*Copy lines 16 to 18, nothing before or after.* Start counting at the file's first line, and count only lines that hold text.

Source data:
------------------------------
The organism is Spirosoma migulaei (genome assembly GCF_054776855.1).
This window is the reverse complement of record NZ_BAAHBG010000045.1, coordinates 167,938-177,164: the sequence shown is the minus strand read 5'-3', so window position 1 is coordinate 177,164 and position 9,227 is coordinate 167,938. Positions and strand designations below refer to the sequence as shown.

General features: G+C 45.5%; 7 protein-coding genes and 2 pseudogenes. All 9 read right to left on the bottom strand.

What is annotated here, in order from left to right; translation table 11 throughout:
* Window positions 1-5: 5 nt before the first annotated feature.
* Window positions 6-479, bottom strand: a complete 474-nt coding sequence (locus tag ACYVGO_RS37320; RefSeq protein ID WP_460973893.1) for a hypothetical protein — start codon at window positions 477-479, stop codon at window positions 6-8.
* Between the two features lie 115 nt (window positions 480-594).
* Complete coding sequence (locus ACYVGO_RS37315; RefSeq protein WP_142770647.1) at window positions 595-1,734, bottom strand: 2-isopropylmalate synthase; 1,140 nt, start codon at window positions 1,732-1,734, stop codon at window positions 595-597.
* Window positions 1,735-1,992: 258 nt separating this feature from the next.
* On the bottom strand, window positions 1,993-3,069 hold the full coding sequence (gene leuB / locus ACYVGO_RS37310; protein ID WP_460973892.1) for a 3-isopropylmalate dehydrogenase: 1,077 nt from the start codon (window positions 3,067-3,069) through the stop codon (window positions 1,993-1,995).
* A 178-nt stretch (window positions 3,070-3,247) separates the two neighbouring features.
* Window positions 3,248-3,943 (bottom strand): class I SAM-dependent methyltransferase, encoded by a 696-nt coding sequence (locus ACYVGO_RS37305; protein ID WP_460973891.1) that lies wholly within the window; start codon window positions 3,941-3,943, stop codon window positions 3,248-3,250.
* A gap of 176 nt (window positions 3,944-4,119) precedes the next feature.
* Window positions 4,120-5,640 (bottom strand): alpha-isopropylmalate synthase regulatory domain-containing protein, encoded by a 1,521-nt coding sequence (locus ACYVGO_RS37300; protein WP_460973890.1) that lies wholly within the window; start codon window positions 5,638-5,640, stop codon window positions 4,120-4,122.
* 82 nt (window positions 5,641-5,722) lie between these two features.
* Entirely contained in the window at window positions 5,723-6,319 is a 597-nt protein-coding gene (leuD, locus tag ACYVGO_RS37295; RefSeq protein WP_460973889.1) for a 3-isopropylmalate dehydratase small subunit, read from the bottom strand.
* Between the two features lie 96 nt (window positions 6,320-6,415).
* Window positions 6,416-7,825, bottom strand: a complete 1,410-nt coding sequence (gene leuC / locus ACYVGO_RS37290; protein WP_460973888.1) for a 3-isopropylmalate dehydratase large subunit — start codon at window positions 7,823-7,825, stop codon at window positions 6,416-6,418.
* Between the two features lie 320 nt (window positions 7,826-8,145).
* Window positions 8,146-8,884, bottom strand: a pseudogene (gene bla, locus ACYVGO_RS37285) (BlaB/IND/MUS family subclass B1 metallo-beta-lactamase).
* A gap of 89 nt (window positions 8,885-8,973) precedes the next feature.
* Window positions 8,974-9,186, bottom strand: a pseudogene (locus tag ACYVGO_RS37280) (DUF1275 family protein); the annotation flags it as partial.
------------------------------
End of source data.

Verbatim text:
* Entirely contained in the window at window positions 5,723-6,319 is a 597-nt protein-coding gene (leuD, locus tag ACYVGO_RS37295; RefSeq protein WP_460973889.1) for a 3-isopropylmalate dehydratase small subunit, read from the bottom strand.
* Between the two features lie 96 nt (window positions 6,320-6,415).
* Window positions 6,416-7,825, bottom strand: a complete 1,410-nt coding sequence (gene leuC / locus ACYVGO_RS37290; protein WP_460973888.1) for a 3-isopropylmalate dehydratase large subunit — start codon at window positions 7,823-7,825, stop codon at window positions 6,416-6,418.